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Carbon taxes globally too low to address the climate crisis – OECD

Governments do not deploy energy and carbon taxes to their full proposal, the latest “Taxing Energy Use” report by the Organization for Economic Co-operation and Development (OECD) finds, urging for higher pollution prices to effectively address the climate crisis. 

Pricing high-carbon activities is an effective tool for making polluters pay while encouraging them to switch to low-carbon activities and discouraging carbon-intensive investments. Moreover, it is an essential instrument to ensure reaching the Paris Agreement goals that countries have committed to. 

However, while carbon pricing initiatives are spreading, the prices are generally too low to guarantee a  positive impact on the environment. 

Photo by Tim Mossholder from Pexels

According to the Taxing Energy Use 2019 report by the OECD, only 18% of emissions outside the road sector across the globe are sufficiently taxed today. What stands in stark contrast with implementing effective climate action is that the average effective carbon tax[1] across the 44 OECD countries is just about close to zero. 

Aviation and shipping exemptions

The report points out that emissions from international aviation and shipping are not taxed at all. Both sectors present a growing source of global greenhouse gas emissions and could account for almost 40% of global emissions by 2050 if they were to continue on the current highly unsustainable path. 

The intra-EU/EEA flights are included under Europe’s carbon market (EU ETS) – although they receive about 50% of their pollution permits for free – but international flights are excluded under the so-called “stop-the-clock” scheme. To ensure that the aviation sector does its share of climate action and that there is a level playing field with other transport modes, it is crucial to end its tax exemptions and free allocation. Furthermore, an important task for the new European Commission, the shipping sector must also be included in the EU ETS.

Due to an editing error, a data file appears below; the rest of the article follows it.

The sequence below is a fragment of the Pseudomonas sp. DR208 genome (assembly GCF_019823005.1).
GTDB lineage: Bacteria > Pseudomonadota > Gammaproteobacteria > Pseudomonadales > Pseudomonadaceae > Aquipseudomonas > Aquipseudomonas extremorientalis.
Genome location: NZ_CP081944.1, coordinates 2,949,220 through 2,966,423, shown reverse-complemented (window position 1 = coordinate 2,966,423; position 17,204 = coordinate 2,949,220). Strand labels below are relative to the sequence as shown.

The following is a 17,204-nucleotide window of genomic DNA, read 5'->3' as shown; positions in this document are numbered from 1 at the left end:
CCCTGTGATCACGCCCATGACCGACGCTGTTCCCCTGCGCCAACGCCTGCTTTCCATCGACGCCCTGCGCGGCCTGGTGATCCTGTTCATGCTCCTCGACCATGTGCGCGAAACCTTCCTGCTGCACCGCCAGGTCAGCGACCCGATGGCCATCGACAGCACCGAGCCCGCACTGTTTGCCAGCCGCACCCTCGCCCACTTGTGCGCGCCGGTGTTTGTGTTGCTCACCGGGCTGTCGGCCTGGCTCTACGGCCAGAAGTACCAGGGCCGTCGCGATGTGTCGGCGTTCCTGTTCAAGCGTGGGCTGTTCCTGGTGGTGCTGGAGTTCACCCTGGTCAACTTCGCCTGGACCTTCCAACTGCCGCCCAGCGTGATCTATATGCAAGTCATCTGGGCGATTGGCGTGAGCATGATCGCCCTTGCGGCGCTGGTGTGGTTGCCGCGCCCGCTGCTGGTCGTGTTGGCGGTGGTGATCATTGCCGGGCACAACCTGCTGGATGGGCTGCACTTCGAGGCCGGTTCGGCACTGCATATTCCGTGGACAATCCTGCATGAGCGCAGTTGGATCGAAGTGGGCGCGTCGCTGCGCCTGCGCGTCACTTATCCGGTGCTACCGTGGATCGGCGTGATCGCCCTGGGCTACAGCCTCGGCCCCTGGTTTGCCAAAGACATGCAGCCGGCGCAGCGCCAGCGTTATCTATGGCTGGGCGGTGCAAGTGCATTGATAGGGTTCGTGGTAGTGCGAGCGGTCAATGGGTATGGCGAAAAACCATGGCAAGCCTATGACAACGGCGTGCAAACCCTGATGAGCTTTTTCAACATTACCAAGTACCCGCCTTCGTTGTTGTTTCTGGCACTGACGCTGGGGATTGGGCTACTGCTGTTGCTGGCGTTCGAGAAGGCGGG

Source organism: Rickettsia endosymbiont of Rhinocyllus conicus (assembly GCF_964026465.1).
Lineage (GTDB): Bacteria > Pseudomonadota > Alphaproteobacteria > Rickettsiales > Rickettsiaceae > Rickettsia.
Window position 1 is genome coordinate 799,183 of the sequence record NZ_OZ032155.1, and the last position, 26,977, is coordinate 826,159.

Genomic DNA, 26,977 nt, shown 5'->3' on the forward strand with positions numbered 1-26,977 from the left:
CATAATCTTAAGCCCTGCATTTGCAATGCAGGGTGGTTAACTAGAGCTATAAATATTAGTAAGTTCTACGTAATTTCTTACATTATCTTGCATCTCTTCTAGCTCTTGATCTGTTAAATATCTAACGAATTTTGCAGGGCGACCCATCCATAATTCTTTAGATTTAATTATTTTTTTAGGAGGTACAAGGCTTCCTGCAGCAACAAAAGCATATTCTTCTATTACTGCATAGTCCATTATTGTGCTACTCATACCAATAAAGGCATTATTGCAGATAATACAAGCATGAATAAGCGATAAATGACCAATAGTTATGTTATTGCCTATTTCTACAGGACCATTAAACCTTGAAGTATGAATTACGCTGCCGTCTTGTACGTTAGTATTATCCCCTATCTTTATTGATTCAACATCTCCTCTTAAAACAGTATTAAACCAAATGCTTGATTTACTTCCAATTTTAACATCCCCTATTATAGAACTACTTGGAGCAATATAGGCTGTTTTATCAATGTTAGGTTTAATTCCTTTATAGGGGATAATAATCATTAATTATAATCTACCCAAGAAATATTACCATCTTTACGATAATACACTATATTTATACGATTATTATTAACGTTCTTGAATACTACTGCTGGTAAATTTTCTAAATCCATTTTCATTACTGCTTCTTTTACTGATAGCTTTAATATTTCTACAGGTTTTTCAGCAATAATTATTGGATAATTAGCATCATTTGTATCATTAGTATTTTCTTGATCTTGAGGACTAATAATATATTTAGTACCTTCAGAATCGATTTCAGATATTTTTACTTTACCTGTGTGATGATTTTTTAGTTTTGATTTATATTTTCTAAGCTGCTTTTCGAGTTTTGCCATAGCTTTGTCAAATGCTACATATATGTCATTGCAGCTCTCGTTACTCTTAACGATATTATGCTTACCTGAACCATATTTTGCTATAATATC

According to the report, in all OECD countries, indirect (implicit) carbon prices are determined by fuel excise taxes such as petrol, gas or kerosene taxes in the road sector. In other sectors, even if direct (explicit) carbon taxes play a more essential role, excise taxes still dominate.

Coal is the most damaging source of energy, yet it is the least taxed among all fuels. 

Generally, 85% of energy-related CO2 emissions come from somewhere else than transport. Given that taxes only cover 18% of these emissions, alarmingly a tax of zero is left for the remaining non-road emissions. Only Denmark, the Netherlands, Norway and Switzerland tax non-road emissions at more than EUR 30/tCO2. Including emissions trading schemes in the analysis would make the situation look better. But even where such schemes exist, permits are normally traded at less than EUR 30/tCO2, covering only a limited share of emissions. 

Nordic countries in the lead on direct carbon taxes

The report also acknowledges that a growing number of countries levy explicit carbon taxes, meaning taxes that are openly and directly collected by the government. Sweden has the highest standard carbon tax rate, followed by Switzerland, Finland and Norway. However, explicit carbon taxes differ across jurisdictions due to various reasons. For example, some countries operate emissions trading schemes and therefore exempt emissions that are already subject to emission trading from the explicit carbon tax. 

Another issue distinguished by the OECD report is that electricity excise taxes often fail to favour cleaner power sources. Logically, the higher the price of fossil fuels, the greater the incentive to switch to clean energy sources. However, the report found that most electricity taxes are not differentiated by energy source, which means that more energy usage means higher electricity bills irrespective of the climate impact. 

How to ensure effective pollution pricing? 

As the report also recognizes, taxes nowadays do not reflect the true cost of pollution upon society. Coal is the most damaging source of energy, yet it is the least taxed among all fuels. 

So a step in the right direction would be to increase carbon prices first where they currently are lowest. The example of the UK sets a good practice of how carbon pricing can support the coal phase-out. UK’s carbon tax of £18/tCO2 on top of the EU ETS contributed to coal emissions going down by 60% in a single year. 

Differential tax treatment such as putting a surcharge on the use of fossil fuels is another step to promote cleaner energy sources such as wind, hydro, and solar. 

To ensure public support for these policies, they must be developed in a transparent and inclusive fashion. Climate-safe prices and a fair distribution of financial resources will drive climate action while ensuring a  just transition of vulnerable communities. 

[1]  The sum of implicit and explicit carbon taxes


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